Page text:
• Artistic License – History: The film contains numerous historical inaccuracies. It depicts all the Alamo defenders as white men, while in real life a number of them were Hispanic. note  It shows the Mexican army assaulting the Alamo twice before it falls, while it only took one assault in real life. The real life final battle for the Alamo took place at 5 in the morning when it was still dark out, but the movie shows the assault happening in broad daylight. Jim Bowie is depicted as taking an active role in the Alamo's defense, while in real life he was so ill he could barely stand by the time the battle started. Also in the Wayne version, it states Fannin and his troops failed to reinforce the Alamo because they were ambushed and murdered. In real life, the attack and mass murder of Fannin's troops didn't happen until after the Alamo battle, and they were simply unavailable.
  • Back-to-Back Badasses: Crockett and Bowie first team-up to fight off a bunch of hired thugs sent by Emil Sande, a corrupt and greedy San Antonio businessman.
    Crockett: Well thanks friend! (gestures to the two men Bowie has firmly in a head-lock) If you don't insist on having those two to yourself I'll give you a hand?
    Bowie: My pleasure friend. (Crockett then renders both men out cold with Bowie's knife)
  • Badass Boast: The Tennesseans do this a lot, and have the balls to back up their claims.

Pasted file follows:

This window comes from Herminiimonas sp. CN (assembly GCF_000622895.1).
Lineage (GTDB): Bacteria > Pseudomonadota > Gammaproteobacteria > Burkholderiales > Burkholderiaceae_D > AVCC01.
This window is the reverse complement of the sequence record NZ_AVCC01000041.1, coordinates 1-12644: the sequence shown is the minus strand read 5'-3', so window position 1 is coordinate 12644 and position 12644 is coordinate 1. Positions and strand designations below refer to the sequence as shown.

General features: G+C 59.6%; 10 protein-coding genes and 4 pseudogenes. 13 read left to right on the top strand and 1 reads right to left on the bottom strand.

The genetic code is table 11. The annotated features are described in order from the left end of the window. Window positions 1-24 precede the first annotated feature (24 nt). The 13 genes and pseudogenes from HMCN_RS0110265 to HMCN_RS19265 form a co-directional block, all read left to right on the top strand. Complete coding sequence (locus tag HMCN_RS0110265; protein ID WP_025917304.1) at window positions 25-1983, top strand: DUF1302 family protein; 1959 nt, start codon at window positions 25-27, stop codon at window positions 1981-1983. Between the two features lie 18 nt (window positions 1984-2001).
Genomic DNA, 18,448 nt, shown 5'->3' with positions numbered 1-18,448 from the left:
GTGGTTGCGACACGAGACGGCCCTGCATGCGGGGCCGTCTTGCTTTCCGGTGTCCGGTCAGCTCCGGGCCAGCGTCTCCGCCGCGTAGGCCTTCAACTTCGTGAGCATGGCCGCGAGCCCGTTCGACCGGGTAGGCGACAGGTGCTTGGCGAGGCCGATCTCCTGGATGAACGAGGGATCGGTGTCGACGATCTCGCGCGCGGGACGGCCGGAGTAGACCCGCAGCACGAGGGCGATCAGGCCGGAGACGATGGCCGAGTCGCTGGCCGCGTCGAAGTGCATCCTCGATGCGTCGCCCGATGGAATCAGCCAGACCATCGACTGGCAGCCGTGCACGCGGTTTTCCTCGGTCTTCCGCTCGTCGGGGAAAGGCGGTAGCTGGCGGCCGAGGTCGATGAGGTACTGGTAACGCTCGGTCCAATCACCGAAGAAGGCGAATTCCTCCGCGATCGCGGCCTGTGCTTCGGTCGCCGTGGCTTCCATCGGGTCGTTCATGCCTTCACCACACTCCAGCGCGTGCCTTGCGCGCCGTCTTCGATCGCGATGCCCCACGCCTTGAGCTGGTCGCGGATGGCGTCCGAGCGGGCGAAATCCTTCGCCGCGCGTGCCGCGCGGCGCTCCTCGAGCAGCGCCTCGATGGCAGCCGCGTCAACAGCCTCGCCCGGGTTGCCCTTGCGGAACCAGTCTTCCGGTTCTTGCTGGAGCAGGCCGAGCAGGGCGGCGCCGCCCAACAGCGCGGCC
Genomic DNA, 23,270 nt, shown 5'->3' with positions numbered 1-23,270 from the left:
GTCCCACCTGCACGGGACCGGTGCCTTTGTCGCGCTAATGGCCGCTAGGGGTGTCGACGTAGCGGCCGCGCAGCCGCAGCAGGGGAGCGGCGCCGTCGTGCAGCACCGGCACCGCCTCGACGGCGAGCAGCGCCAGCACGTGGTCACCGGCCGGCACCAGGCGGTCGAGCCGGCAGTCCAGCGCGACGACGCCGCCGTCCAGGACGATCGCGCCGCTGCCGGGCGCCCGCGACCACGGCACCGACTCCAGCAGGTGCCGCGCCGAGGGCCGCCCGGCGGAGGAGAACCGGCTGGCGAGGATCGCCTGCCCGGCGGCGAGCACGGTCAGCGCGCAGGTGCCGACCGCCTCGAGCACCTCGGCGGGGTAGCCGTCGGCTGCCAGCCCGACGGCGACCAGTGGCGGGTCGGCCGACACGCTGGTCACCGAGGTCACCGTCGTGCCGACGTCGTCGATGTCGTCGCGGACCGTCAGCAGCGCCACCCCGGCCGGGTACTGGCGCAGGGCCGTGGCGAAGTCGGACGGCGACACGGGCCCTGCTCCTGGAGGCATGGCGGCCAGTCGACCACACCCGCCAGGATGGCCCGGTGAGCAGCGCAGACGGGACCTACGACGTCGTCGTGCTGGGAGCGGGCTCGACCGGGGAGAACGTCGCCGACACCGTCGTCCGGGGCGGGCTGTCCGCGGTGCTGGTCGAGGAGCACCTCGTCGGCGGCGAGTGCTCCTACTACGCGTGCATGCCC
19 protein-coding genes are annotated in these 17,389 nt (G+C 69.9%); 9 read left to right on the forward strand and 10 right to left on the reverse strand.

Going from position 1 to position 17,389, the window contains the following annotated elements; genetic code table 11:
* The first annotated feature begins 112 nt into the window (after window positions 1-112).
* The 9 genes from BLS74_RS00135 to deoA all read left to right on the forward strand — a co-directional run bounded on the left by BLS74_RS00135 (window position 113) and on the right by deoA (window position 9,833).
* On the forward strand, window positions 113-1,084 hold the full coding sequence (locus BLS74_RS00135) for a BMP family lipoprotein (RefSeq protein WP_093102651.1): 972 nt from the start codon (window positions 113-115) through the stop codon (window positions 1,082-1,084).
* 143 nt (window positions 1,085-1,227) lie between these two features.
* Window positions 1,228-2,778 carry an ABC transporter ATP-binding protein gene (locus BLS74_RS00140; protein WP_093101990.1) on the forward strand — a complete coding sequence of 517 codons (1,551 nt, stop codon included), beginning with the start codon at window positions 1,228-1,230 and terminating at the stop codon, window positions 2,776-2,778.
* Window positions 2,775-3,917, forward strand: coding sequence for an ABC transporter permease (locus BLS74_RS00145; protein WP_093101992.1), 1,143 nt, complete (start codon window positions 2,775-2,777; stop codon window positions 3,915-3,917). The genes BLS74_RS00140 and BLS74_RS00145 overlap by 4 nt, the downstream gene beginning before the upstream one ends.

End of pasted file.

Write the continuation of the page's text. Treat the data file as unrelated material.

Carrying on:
• Book Ends: The film opens and closes with a view of the Mission, and the guard at his post.
  • Butt-Monkey: Beekeeper.
  • Casual Danger Dialogue: After Crockett's encounter with Emil Sande, he's accosted by some of Sande's men. Bowie decided to help Crockett and he and Crockett become acquainted during the fight.
  • Dying Moment of Awesome: The three leaders of the Alamo all get one in the original version:
    • William Travis fights and kills several of the Mexicans with his sabre, before he gets shot. He then breaks his sword over his knee, throws the remains at the man who shot him, and collapses.
    • Jim Bowie only leaves the battle under Davy Crockett's orders after being wounded, where he eventually kills a few Mexicans who storm the room he's in before being bayoneted to death.
    • Davy Crockett, after being lanced in the chest, takes a torch and throws himself into the Alamo's ammo magazine, detonating it.
    • In Real Life, all three men's deaths were very different: Travis was shot in the head early in the fight; Bowie, too ill to even fight, was in his bed when he was bayoneted to death; and Crockett was either overwhelmed and bayoneted, or survived the assault but was stabbed to death under Santa Anna's orders of no quarter (accounts vary).